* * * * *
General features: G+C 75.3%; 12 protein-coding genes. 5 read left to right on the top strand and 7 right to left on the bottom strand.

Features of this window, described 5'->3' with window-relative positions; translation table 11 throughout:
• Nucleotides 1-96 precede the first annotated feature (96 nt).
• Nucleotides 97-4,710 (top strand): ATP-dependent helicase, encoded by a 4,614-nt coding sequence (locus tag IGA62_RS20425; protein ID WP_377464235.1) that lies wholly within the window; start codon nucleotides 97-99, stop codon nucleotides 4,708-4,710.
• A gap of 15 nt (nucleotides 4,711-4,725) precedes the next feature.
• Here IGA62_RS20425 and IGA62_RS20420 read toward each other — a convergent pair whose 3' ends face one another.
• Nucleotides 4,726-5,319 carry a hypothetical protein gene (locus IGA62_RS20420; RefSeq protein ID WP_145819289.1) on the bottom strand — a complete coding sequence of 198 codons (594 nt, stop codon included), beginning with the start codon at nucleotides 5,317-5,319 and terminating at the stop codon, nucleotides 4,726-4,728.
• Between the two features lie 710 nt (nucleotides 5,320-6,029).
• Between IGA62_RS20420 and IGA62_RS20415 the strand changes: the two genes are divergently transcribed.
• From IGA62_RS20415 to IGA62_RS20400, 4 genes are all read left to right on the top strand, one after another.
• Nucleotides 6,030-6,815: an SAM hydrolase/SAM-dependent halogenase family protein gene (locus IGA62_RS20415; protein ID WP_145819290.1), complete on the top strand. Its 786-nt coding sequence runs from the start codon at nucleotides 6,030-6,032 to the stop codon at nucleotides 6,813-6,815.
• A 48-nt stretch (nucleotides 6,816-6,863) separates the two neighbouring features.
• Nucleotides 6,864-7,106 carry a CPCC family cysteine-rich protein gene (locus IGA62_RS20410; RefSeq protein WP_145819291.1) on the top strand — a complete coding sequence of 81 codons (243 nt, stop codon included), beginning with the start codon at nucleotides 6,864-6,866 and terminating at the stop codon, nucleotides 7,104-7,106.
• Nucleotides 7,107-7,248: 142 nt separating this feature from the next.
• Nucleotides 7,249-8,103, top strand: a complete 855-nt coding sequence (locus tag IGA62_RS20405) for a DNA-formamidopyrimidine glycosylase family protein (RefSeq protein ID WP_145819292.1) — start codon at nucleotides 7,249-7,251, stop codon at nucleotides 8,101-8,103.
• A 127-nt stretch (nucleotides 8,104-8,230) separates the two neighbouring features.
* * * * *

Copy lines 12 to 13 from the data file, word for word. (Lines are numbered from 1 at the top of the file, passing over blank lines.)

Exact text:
• A 48-nt stretch (nucleotides 6,816-6,863) separates the two neighbouring features.
• Nucleotides 6,864-7,106 carry a CPCC family cysteine-rich protein gene (locus IGA62_RS20410; RefSeq protein WP_145819291.1) on the top strand — a complete coding sequence of 81 codons (243 nt, stop codon included), beginning with the start codon at nucleotides 6,864-6,866 and terminating at the stop codon, nucleotides 7,104-7,106.